Northern Cardinals (Cardinalis cardinalis), are a common and admired backyard bird. They often frequent bird feeders in winter and early spring, when they are more likely to be in a flock. Then, in spring through early fall, you often see them in mated pairs for nesting season. Do you know if any cardinals nest on or near your property? Here’s what to look for if you aren’t sure.
Cardinal nests are usually built in a well-hidden spot, tucked in the fork of branches, shrubs, or tangled vine. How high they build their nests can vary, most are placed 1-15 feet off the ground. Like most birds, cardinals do not typically use their nests more than once. They will build new nests for each brood.
Having nestlings nearby can be a delightful experience. You get to observe (from a distance, of course) the cardinal's habits and behaviors, and watch their young grow and fledge. Sounds nice, doesn’t it? If you are ready to discover more about how to identify a cardinal nest and how you might attract a nesting pair, read on!
Northern Cardinal nest with chick inside, tucked away in dense shrub
Cardinals nest during the breeding season, which begins in March and can run all the way into September. A mated pair will typically have one to two broods per year.
Males will sometimes bring nesting materials to the female, but the female will do most of the nest building. While the new nest is under construction, the male stays nearby keeping watch for predators and potential rivals.
A cardinal’s nest looks like a small cup made of twigs and other natural materials. They use a variety of trees and shrubs, depending on what grows in their territory. Exterior building materials may include, vines, twigs, bark strips, and roots. The interior is typically lined with softer materials, such as grass, leaves, and hair.
Three Northern Cardinal chicks in the nest
The female cardinal builds the nest by crushing twigs in her beak until they are easy to manipulate. She then turns the twigs around her body to make a cup shape, and slowly builds upwards to her desired height. The finished product usually reaches 4 inches across and 2-3 inches tall.
Nests take about three to nine days to build. The cup typically has four layers, with the outside consisting of coarse twigs and rougher material. The inner layers are softer and more pliable, often made of bark, leaves, grasses, pine needles, and hair.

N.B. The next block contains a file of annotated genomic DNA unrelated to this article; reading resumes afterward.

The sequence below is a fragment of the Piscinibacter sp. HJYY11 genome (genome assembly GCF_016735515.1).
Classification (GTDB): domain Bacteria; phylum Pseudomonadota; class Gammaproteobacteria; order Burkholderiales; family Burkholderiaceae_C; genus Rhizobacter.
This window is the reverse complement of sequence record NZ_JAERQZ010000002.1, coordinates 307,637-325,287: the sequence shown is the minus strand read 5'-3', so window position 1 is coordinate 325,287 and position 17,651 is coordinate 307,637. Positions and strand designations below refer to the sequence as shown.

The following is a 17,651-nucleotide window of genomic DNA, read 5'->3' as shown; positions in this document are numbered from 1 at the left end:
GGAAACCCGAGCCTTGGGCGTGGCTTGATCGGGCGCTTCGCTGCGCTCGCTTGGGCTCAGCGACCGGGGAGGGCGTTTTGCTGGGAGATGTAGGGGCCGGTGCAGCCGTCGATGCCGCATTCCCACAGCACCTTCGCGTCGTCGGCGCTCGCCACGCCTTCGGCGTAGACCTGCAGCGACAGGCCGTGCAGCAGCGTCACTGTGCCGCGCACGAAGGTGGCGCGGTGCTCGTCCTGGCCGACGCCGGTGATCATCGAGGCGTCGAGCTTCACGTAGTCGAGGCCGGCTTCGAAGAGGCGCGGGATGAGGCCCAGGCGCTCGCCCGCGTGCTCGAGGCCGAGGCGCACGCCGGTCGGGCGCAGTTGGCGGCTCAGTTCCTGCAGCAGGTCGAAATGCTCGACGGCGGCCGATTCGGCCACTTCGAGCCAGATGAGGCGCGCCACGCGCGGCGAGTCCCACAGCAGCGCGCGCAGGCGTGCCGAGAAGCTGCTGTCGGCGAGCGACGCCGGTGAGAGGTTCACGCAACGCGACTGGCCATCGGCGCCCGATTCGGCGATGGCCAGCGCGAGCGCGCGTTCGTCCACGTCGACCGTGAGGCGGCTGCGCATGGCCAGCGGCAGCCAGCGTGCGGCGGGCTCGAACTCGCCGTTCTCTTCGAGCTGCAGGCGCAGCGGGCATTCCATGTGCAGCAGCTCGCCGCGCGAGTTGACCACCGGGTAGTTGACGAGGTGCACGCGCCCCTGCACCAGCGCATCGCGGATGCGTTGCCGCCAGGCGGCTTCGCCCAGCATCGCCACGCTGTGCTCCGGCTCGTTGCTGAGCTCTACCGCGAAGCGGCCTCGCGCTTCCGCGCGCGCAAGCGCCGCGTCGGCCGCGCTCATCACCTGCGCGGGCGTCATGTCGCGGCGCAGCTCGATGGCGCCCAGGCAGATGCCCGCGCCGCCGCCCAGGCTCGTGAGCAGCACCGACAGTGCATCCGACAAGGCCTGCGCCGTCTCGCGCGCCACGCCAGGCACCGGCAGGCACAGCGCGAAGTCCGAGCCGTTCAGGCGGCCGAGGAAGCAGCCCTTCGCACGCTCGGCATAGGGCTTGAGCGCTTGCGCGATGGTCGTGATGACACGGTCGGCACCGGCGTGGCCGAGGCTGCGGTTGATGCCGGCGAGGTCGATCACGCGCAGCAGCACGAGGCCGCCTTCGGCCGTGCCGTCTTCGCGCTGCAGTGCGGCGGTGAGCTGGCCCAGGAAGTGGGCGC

Though cardinals will nest multiple times throughout the breeding season they will not reuse previous nests. The female constructs a new one each time. They do this to ensure nests do not become infested with mites. It also makes them less likely to become a target for predators.
Female Cardinal gathering materials to build the nest
A cardinal’s eggs range from grayish-white to greenish-white and are usually flecked with gray and brown.
Females typically lay 2-5 eggs per nest. Once a cardinal lays her eggs, she will incubate them for twelve to thirteen days.
Cardinal nest with three eggs inside
Baby cardinals will begin to leave the nest about nine to eleven days after hatching. Usually, the fledglings are not able to fly much for the first day or two. They must build up strength and muscle in their wings.
Cardinals are one of the few perching birds that will not use a traditional nest box or birdhouse. They prefer dense shrub and vine thickets for shelter and nesting. That said, you can build a cardinal-friendly nesting box.
Male Northern Cardinal perched on a tree branch
Cardinals do not like to feel enclosed, so a nest box should be open and flat, allowing them to enter and exit from multiple directions. They like to have ample cover over their heads as well. You can add a roof to your nest box or tuck it away in a dense shrub.
Of course, the same pair is unlikely to reuse the nest box. If your structure is successful once, however, perhaps other cardinal pairs will be attracted to it in the future.
That said, the best way to attract nesting cardinals would be to meet their natural shelter needs. If your backyard offers low trees, shrubbery, and undergrowth where a nest could be well concealed, you might be in luck. Providing food and water sources would also make your yard more attractive.
Female Northern Cardinal
Cardinals do not reuse previous nests. However, this does not prevent them from nesting in the same area. If a prior nesting site offered excellent shelter, along with plenty of food and water sources, cardinals are likely to build a new nest near an old one.
Male (right) and female (left) Cardinals
At night, cardinals like to nest or sleep in places with good cover where they feel protected from predators. Dense shrubs, trees with thick foliage, or even tree cavities make excellent resting places for these birds.
Unlike their nesting habits, some cardinals will return to the same place to sleep each night. It largely depends on the season and the weather. If it is cold or rainy, cardinals will seek shelter that is more dense, so they can stay dry and secure. They may even tuck away in a birdhouse or under a well-protected roof.
If a female has hatchlings that need warmth at night to survive, she will sleep on the nest. Once the cardinal babies fledge, though, the female will find other secure resting places.
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